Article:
Music Worth Making
The perennial fear that many in the new music community always have in the back of their minds is that New Music Dublin will one day suffer the fate of previous new music festivals and be wound up suddenly without notice or explanation. If there was one year in which this would have seemed more likely to happen, it was this year with the pandemic making the prospect of live music all but impossible. Therefore, the brave decision to go ahead with this year’s festival when a cancellation might have been tempting seemed to set down a marker of intent that this festival is in it for the long haul. Addressing the wisdom of holding this year’s festival in spite of all the restrictions, festival director John Harris reflected on the NMD website:
Is new music really that fragile? Do we have to wait until the wind is in favour, the tide is rising, the stars correctly aligned? Surely if music is worth making, it is worth making despite – or perhaps because of – the need for it to be re-thought, re-worked, re-made for our new times. Because the times will surely change again, and we will as surely have to change with them.
These are quite elegant thoughts indeed and perhaps the most significant thing about this year’s festival is simply the fact that it went ahead at all, continuing the sense of momentum that has been gradually building with the last two very successful festivals in 2019 and 2020.
While bad weather had previously plagued the festival with heavy snow forcing the cancellation of the 2018 event, this year the problem was of a different order in that the festival happened to coincide with the best weekend of sunshine so far this year, making the prospect of sitting inside to watch three days of streamed performances an experience only for the seriously committed. Wisely, the festival organisers had seen to it that each of the performances were recorded directly onto YouTube immediately after the live event so that less fanatically inclined enthusiasts could watch (and can still until 10 May) select concerts at their leisure.
Nevertheless, some people did stick it out for the entire festival and this review will discuss the highs and lows of this year’s event with a particular focus on the world premieres that took place over the course of the weekend.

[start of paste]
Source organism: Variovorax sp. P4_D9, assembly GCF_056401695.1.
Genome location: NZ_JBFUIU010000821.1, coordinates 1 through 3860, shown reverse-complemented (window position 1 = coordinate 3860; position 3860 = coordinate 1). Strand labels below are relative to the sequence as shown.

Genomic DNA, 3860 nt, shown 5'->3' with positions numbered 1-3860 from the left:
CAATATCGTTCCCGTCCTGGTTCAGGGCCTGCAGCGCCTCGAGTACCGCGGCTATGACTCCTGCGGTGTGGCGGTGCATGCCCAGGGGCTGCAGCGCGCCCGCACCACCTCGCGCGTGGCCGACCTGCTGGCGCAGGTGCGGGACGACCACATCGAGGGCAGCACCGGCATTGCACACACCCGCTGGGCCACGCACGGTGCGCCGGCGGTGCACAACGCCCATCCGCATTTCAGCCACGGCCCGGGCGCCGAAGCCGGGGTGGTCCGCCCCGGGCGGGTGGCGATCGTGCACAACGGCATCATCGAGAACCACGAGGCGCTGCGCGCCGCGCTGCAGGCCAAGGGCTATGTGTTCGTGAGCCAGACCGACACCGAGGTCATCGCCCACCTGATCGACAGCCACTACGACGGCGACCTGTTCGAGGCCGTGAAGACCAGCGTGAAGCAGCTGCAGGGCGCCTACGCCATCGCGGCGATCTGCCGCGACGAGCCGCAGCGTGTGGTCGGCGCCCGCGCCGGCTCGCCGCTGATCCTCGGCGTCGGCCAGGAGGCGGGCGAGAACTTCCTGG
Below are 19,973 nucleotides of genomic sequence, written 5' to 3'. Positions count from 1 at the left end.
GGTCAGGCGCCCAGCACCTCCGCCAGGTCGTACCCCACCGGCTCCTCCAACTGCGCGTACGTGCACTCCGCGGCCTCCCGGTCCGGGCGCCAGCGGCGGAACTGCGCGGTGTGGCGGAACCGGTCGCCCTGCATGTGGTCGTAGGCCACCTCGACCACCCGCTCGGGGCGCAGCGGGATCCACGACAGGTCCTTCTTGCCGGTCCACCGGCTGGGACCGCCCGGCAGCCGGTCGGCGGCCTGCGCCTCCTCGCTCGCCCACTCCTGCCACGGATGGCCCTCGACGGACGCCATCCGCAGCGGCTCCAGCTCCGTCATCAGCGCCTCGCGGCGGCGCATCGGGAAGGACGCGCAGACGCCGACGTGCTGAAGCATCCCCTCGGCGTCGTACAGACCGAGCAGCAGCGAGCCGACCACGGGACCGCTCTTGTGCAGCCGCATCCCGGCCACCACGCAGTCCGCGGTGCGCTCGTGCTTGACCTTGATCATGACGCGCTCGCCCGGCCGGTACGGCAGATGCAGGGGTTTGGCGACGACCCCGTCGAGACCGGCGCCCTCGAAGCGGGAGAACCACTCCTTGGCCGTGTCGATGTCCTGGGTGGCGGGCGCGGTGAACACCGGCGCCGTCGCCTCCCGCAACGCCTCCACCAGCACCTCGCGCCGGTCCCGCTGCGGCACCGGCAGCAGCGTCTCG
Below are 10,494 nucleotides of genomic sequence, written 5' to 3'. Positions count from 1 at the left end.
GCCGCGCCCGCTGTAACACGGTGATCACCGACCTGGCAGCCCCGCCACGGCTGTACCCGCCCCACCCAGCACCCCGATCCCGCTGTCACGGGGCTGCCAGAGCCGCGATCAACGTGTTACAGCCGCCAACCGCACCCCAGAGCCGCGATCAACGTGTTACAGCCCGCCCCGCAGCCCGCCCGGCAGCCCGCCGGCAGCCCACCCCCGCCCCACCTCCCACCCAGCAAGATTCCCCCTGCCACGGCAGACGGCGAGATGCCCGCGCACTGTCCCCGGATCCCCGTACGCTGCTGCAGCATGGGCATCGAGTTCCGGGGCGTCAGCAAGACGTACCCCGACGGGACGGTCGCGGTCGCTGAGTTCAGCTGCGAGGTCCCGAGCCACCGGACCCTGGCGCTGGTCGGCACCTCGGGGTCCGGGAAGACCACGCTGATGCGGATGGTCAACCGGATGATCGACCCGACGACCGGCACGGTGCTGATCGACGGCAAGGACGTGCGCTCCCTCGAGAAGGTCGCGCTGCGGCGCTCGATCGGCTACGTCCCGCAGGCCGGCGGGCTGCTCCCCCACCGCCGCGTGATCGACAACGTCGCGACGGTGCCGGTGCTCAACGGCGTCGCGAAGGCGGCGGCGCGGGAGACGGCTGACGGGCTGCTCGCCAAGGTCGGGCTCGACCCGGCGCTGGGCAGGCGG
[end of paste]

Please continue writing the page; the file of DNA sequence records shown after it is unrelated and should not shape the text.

Day 1 – Friday 23 April 2021
Reflecting concerns about climate change – something that is becoming a very definite theme in new music – the opening concert of the festival titled ‘Grounded’ was originally inspired by the example of the British soprano Juliet Fraser, who has forsworn air travel completely, choosing to travel only by land and sea. The concert featured music for harp (Richard Allen) and voice (Michelle O’Rourke) with two world premieres by Deirdre Gribbin and Ed Bennett.
For her piece, Gribbin chose to set some of her own poetry that reflected on the destruction being inflicted on the planet by human activity. The setting was quite traditional in that the harp remained mostly in an accompanimental role throughout with short repetitive figures providing a melancholic, reflective atmosphere to the broad, free-flowing vocal line. Occasionally, flashes of urgency broke through, however, such as in the second song where the imagery of a burning earth was depicted with glissando flourishes on the harp and a dramatic climax in the vocal line.
While the brief for this concert was hatched before the pandemic, the term ‘grounded’ subsequently came to signify a rather different meaning, with everybody finding themselves literally ‘grounded’ with our movements greatly curtailed. This somewhat changed the nature of the theme for Bennett, who chose to set some fragments of text from a journal that he had kept during the past year. Much of the piece was an exploration of delicate combinations of harmonic colour and timbre between the voice, the harp and a synthesizer (played by O’Rourke). The simple nature of these reflections – ‘We are well’, ‘We couldn’t find each other’, ‘I know I can do better’ – were intensified either through long sustained notes or short, very simple phrases that locked into similarly minimalist material on the harp and synthesizer.
The purity and perfect intonation of O’Rourke’s voice and Allen’s sensitive harp playing resulted in excellent performances of these very contrasting settings.
2.30pm, 3.30pm and 4.30pm: Evlana – Constellations 1, 2 and 3
Friday afternoon was given over to three back-to-back concerts by the Evlana ensemble that featured two world premieres – by John McLachlan and Jane Deasy – alongside a range of works by established Irish composers.
John McLachlan’s piece – entitled Headland for medium-sized chamber ensemble – began with a series of flourishes that terminated with a resonant piano chord and a trill that appeared in different instrumental permutations as it was repeated. This led into a section that explored sustained sonorities on different pairs of instruments, each of which were introduced by a short staccato attack on the piano or a pizzicato from a string instrument. Much of the central section of the piece consisted of intricate pointillistic textures, sometimes blended with recordings of whale sounds and other electronic material, and, in the final section, a pulsing riff involving most of the ensemble with fast flourishes on the piano brought the piece to its conclusion. While the piece contained plenty of variety, many of these abstract gestures seemed a little jaded and the diverse instrumentation of the ensemble seemed to always stick out, never coalescing into a coherent harmonic or timbral colour.